Before finding happiness in a warm gun, the Beatles found a buddy in a Miami Beach cop. Sgt. Buddy Dresner was assigned to provide security to the Beatles during the group's South Florida invasion in February 1964. The Hard Rock Café has no photos of the screaming female mob that besieged the boys when they descended from their rooms for a dip at the Deauville Hotel pool. But there are shots of them at Dresner's house, where Mrs. Dresner served a nice dinner and Paul read to the couple's children. Back in London several months after the two-week February tour, Paul scrawled a letter to Dresner apologizing for not writing sooner. "I lost your address. I've only just got it again -- from George," he wrote. "We'll be out [again] in America soon. That's if they don't start a war or something. For instance, all this business in Vietnam." (The Beatles indeed invaded the States again in late August, as the U.S. military presence grew and grew in Southeast Asia.) Other historic scrawlings appear on a work of abstract art the Fab Four signed and shipped to Dresner after the February visit. The drawing (by one D. Spence) consists of four splotches of black ink dripping to the bottom of a piece of brown paper. On it one can observe hints of the psychedelic wordplay John later embraced: "To good old Buddy, what is our Buddy, good Bubby (get a job Buddy), all the best and thanks from me." In a separate letter Brian Sommerville, the group's agent, penned a sentiment about our subtropical burgh that many still find apt. "I'll never forget that wonderful place and its people," he wrote.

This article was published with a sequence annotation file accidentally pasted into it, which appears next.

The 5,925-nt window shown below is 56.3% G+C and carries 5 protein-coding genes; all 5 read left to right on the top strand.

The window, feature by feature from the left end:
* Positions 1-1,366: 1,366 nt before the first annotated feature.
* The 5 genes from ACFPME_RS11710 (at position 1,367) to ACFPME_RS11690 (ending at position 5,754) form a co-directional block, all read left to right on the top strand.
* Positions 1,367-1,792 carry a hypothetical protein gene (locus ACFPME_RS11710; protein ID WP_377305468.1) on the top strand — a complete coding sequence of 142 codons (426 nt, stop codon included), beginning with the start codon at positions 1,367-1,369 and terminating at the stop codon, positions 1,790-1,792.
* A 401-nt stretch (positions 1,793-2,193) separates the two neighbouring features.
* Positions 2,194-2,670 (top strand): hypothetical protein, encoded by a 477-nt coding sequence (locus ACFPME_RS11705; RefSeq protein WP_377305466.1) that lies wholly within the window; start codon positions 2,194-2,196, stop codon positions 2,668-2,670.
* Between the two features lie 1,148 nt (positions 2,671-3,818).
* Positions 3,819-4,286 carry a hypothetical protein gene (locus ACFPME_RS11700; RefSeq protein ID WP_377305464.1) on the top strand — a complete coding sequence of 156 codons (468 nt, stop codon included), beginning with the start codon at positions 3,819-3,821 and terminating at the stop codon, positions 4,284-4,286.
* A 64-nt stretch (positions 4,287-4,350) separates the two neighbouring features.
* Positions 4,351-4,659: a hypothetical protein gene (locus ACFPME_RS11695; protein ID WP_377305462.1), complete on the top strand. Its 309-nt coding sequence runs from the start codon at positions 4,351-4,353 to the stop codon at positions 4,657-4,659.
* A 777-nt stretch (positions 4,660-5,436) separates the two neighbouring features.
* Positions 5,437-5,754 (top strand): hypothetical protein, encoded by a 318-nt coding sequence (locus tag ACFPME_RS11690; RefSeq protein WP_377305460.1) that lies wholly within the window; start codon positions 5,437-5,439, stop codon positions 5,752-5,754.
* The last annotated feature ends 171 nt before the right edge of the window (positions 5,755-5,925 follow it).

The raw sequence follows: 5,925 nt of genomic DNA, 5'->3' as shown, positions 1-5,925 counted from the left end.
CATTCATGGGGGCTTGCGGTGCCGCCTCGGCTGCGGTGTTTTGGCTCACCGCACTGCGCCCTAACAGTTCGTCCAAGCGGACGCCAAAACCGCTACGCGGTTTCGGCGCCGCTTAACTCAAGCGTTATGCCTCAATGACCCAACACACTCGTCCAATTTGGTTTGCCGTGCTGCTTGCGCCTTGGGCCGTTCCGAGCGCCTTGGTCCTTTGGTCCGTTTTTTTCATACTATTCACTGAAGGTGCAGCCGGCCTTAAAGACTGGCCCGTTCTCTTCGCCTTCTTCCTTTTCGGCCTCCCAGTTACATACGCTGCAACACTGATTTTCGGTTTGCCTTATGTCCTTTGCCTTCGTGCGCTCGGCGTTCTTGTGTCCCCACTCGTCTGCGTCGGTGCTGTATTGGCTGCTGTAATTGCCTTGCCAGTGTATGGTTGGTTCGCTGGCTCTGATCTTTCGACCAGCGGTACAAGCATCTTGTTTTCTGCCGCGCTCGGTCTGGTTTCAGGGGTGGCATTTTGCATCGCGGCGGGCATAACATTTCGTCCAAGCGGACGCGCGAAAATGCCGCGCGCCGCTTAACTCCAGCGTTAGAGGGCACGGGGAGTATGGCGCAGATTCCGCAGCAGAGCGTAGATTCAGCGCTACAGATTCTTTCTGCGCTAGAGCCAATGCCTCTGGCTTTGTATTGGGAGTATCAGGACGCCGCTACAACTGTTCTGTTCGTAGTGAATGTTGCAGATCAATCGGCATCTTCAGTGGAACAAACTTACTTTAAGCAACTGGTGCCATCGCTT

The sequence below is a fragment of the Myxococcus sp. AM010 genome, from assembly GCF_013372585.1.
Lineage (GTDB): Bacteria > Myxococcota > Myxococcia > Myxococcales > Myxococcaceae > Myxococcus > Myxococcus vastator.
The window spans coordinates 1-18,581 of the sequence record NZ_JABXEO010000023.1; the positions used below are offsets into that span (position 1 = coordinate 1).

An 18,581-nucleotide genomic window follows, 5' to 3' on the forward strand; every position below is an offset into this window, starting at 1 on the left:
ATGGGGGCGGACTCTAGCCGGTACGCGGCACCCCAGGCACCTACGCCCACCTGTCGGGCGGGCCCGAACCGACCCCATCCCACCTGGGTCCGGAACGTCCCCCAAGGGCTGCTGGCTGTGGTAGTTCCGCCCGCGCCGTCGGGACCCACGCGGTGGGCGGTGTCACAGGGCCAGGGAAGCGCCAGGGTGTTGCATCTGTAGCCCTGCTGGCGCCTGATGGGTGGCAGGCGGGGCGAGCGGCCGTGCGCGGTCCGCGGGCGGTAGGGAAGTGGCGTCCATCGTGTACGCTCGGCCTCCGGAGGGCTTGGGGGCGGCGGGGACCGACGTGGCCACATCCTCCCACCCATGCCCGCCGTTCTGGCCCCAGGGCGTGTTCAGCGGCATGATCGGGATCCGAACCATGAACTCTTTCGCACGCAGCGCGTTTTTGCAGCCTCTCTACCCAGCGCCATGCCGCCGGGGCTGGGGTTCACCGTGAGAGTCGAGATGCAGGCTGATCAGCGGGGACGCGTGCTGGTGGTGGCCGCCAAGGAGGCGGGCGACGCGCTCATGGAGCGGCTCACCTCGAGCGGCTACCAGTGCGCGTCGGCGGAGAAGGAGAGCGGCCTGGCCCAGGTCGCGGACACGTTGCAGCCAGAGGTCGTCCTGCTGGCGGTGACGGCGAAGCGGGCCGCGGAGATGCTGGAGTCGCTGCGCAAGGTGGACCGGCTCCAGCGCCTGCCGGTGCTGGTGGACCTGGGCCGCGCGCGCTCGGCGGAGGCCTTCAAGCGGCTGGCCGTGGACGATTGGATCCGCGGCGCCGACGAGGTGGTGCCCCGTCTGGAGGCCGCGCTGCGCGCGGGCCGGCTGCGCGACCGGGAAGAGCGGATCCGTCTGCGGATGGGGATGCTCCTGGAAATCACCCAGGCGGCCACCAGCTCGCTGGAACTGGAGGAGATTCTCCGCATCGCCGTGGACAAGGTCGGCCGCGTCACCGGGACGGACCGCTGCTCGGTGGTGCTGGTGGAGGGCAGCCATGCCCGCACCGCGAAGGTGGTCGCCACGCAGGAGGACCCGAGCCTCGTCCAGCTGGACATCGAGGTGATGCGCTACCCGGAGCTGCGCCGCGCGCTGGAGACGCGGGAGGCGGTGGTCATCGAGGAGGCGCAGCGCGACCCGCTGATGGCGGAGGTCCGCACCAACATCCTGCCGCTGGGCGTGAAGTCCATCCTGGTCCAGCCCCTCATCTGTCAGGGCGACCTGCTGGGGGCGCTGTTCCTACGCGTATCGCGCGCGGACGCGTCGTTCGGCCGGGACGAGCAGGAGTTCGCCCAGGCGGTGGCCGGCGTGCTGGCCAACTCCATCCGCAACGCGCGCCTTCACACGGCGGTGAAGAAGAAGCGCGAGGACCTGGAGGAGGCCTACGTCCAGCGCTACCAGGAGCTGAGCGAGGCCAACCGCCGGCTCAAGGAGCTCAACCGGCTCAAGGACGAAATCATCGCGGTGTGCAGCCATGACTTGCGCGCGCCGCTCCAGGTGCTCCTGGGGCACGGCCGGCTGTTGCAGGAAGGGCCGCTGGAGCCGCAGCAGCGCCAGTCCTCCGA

On South Beach attending and critiquing over-the-top parties isn't just a leisure activity, it's a way of life. And for local fashionistas, one of the most anticipated fetes is Ocean Drive's annual birthday bash, where the magazine's glossy pages, chock full of beautiful people, come to life. Even the Herald bought into the hype this past year, giving the Loews Hotel-hosted party front-page coverage, and in light of the hordes of would-be crashers lauding it as the season's most coveted invite. Once inside, however, a different truth emerged. Yes, there were the requisite flocks of aspiring models trucked in by their agencies, and a smattering of celebs were coaxed to the shindig by Ocean Drive's wunderkind publisher. But the overall vibe was less fabulous than bar mitzvah: serving stations of food, well-mannered members of the tribe schmoozing away, and a DJ spinning an early-Eighties playlist that stopped just short of Kool and the Gang's "Celebration" -- the usual cue for a hora circle. Only the writhing, half-naked "living sculptures" added a welcome touch of Beach tackiness, reminding everyone this wasn't a post-synagogue affair.